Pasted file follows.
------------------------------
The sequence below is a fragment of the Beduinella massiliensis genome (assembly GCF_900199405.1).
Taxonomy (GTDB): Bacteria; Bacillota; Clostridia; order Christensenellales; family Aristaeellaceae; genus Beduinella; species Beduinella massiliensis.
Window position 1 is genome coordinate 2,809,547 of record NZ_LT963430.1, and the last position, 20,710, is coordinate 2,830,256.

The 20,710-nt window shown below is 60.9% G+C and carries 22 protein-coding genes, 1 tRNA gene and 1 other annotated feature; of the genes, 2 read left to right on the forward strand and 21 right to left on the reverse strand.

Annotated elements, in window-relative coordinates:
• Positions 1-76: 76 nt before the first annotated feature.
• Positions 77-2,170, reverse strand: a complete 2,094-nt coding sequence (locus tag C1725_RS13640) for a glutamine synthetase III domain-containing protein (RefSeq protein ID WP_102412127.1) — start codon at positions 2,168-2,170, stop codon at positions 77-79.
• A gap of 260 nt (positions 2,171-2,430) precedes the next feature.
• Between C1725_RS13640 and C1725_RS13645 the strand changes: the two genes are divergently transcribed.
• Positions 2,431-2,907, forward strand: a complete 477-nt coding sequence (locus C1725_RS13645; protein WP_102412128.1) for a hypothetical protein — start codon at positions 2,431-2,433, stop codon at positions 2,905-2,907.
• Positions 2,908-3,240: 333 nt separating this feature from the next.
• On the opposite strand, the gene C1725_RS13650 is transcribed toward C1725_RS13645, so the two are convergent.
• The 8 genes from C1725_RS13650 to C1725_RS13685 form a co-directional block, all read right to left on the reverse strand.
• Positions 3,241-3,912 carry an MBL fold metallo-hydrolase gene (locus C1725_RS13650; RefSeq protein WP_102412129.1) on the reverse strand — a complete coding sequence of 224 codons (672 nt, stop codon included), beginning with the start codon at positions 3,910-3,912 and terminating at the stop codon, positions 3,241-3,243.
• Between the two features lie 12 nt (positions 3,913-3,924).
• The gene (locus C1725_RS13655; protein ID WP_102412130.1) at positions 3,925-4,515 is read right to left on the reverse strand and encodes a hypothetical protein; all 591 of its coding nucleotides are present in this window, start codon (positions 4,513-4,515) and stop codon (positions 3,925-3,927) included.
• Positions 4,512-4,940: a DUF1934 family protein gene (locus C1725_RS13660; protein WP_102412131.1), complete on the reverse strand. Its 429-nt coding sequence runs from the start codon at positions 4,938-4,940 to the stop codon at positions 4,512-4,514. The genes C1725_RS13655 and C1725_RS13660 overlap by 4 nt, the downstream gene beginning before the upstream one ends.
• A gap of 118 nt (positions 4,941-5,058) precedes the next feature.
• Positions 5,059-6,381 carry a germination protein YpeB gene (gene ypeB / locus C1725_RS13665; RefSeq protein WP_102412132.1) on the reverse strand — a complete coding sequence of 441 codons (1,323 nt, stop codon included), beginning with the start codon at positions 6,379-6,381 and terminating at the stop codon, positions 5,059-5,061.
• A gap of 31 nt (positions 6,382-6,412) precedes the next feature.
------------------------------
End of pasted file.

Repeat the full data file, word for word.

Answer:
The sequence below is a fragment of the Beduinella massiliensis genome (assembly GCF_900199405.1).
Taxonomy (GTDB): Bacteria; Bacillota; Clostridia; order Christensenellales; family Aristaeellaceae; genus Beduinella; species Beduinella massiliensis.
Window position 1 is genome coordinate 2,809,547 of record NZ_LT963430.1, and the last position, 20,710, is coordinate 2,830,256.

The 20,710-nt window shown below is 60.9% G+C and carries 22 protein-coding genes, 1 tRNA gene and 1 other annotated feature; of the genes, 2 read left to right on the forward strand and 21 right to left on the reverse strand.

Annotated elements, in window-relative coordinates:
• Positions 1-76: 76 nt before the first annotated feature.
• Positions 77-2,170, reverse strand: a complete 2,094-nt coding sequence (locus tag C1725_RS13640) for a glutamine synthetase III domain-containing protein (RefSeq protein ID WP_102412127.1) — start codon at positions 2,168-2,170, stop codon at positions 77-79.
• A gap of 260 nt (positions 2,171-2,430) precedes the next feature.
• Between C1725_RS13640 and C1725_RS13645 the strand changes: the two genes are divergently transcribed.
• Positions 2,431-2,907, forward strand: a complete 477-nt coding sequence (locus C1725_RS13645; protein WP_102412128.1) for a hypothetical protein — start codon at positions 2,431-2,433, stop codon at positions 2,905-2,907.
• Positions 2,908-3,240: 333 nt separating this feature from the next.
• On the opposite strand, the gene C1725_RS13650 is transcribed toward C1725_RS13645, so the two are convergent.
• The 8 genes from C1725_RS13650 to C1725_RS13685 form a co-directional block, all read right to left on the reverse strand.
• Positions 3,241-3,912 carry an MBL fold metallo-hydrolase gene (locus C1725_RS13650; RefSeq protein WP_102412129.1) on the reverse strand — a complete coding sequence of 224 codons (672 nt, stop codon included), beginning with the start codon at positions 3,910-3,912 and terminating at the stop codon, positions 3,241-3,243.
• Between the two features lie 12 nt (positions 3,913-3,924).
• The gene (locus C1725_RS13655; protein ID WP_102412130.1) at positions 3,925-4,515 is read right to left on the reverse strand and encodes a hypothetical protein; all 591 of its coding nucleotides are present in this window, start codon (positions 4,513-4,515) and stop codon (positions 3,925-3,927) included.
• Positions 4,512-4,940: a DUF1934 family protein gene (locus C1725_RS13660; protein WP_102412131.1), complete on the reverse strand. Its 429-nt coding sequence runs from the start codon at positions 4,938-4,940 to the stop codon at positions 4,512-4,514. The genes C1725_RS13655 and C1725_RS13660 overlap by 4 nt, the downstream gene beginning before the upstream one ends.
• A gap of 118 nt (positions 4,941-5,058) precedes the next feature.
• Positions 5,059-6,381 carry a germination protein YpeB gene (gene ypeB / locus C1725_RS13665; RefSeq protein WP_102412132.1) on the reverse strand — a complete coding sequence of 441 codons (1,323 nt, stop codon included), beginning with the start codon at positions 6,379-6,381 and terminating at the stop codon, positions 5,059-5,061.
• A gap of 31 nt (positions 6,382-6,412) precedes the next feature.